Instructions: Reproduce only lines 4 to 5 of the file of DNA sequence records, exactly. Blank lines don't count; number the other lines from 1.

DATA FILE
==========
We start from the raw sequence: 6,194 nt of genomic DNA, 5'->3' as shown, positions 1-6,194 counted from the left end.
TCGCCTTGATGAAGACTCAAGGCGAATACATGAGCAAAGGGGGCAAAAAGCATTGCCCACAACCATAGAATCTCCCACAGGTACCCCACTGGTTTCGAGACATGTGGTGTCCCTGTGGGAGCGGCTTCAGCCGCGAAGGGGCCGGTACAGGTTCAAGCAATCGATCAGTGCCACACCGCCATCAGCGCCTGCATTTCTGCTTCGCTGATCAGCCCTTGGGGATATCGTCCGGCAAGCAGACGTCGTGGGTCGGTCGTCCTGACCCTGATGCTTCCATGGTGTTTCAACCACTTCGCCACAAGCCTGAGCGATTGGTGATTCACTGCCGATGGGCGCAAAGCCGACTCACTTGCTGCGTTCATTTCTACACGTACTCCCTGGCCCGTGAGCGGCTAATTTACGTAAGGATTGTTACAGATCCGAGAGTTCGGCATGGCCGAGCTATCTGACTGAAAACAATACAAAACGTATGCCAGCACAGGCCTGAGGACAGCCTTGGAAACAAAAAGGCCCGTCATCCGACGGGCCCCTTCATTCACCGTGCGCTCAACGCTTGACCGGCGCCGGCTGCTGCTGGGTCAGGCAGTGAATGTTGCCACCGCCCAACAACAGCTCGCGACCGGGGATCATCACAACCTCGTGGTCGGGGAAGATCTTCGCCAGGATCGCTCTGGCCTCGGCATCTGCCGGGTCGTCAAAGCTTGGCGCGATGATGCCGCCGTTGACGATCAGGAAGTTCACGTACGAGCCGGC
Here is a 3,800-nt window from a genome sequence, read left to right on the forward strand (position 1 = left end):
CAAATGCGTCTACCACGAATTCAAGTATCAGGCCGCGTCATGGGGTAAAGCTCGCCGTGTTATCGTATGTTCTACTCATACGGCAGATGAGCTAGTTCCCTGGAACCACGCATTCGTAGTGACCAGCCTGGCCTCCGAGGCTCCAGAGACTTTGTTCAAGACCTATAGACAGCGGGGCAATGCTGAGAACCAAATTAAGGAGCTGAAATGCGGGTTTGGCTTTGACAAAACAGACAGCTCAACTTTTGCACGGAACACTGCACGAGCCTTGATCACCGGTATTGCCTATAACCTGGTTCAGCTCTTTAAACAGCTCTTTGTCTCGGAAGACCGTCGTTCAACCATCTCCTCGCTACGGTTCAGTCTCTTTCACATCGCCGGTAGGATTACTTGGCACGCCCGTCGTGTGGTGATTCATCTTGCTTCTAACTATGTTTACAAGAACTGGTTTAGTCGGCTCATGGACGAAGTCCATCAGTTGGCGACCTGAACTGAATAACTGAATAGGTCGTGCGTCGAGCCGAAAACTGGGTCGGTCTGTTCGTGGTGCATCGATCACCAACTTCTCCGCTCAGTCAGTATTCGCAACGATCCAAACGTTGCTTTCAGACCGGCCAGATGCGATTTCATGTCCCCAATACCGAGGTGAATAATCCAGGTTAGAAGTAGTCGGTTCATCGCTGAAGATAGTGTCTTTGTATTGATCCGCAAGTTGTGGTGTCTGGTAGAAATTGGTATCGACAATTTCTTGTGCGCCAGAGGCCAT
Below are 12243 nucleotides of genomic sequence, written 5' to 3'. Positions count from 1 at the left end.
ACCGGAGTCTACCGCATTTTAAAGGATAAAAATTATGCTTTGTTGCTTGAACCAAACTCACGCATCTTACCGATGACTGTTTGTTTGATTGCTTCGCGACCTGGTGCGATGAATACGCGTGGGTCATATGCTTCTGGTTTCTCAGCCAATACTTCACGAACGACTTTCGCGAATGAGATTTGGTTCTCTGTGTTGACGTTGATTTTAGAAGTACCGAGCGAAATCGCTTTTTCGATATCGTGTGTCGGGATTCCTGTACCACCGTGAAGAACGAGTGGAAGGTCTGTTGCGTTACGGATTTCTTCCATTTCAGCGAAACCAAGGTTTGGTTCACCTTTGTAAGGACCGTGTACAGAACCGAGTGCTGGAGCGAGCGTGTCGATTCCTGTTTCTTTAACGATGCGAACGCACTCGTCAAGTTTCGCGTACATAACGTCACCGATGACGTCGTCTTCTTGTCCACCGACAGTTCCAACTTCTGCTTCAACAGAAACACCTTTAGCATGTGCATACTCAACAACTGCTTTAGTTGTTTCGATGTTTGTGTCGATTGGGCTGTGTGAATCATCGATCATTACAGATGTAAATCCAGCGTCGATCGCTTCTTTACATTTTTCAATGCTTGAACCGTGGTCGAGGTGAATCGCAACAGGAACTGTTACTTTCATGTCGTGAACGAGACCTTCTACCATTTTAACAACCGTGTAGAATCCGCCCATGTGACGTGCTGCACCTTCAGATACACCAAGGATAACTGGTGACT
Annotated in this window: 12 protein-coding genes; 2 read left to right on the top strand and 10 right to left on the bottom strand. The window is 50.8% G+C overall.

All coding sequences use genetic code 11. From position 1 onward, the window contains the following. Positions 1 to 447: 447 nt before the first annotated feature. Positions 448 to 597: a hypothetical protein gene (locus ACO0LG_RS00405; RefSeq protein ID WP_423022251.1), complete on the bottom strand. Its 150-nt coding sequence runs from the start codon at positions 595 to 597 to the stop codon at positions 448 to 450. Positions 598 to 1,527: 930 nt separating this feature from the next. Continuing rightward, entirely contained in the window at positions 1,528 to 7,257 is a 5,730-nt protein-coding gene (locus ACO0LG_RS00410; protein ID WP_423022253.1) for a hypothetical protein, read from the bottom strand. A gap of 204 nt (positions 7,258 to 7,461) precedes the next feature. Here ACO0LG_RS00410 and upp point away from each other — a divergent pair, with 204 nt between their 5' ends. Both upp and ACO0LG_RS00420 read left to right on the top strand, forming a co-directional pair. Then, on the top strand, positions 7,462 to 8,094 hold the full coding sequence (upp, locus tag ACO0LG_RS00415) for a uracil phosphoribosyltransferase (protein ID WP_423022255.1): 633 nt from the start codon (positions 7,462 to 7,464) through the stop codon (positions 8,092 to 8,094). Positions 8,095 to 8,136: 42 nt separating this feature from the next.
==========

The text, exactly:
CAAATGCGTCTACCACGAATTCAAGTATCAGGCCGCGTCATGGGGTAAAGCTCGCCGTGTTATCGTATGTTCTACTCATACGGCAGATGAGCTAGTTCCCTGGAACCACGCATTCGTAGTGACCAGCCTGGCCTCCGAGGCTCCAGAGACTTTGTTCAAGACCTATAGACAGCGGGGCAATGCTGAGAACCAAATTAAGGAGCTGAAATGCGGGTTTGGCTTTGACAAAACAGACAGCTCAACTTTTGCACGGAACACTGCACGAGCCTTGATCACCGGTATTGCCTATAACCTGGTTCAGCTCTTTAAACAGCTCTTTGTCTCGGAAGACCGTCGTTCAACCATCTCCTCGCTACGGTTCAGTCTCTTTCACATCGCCGGTAGGATTACTTGGCACGCCCGTCGTGTGGTGATTCATCTTGCTTCTAACTATGTTTACAAGAACTGGTTTAGTCGGCTCATGGACGAAGTCCATCAGTTGGCGACCTGAACTGAATAACTGAATAGGTCGTGCGTCGAGCCGAAAACTGGGTCGGTCTGTTCGTGGTGCATCGATCACCAACTTCTCCGCTCAGTCAGTATTCGCAACGATCCAAACGTTGCTTTCAGACCGGCCAGATGCGATTTCATGTCCCCAATACCGAGGTGAATAATCCAGGTTAGAAGTAGTCGGTTCATCGCTGAAGATAGTGTCTTTGTATTGATCCGCAAGTTGTGGTGTCTGGTAGAAATTGGTATCGACAATTTCTTGTGCGCCAGAGGCCAT
Below are 12243 nucleotides of genomic sequence, written 5' to 3'. Positions count from 1 at the left end.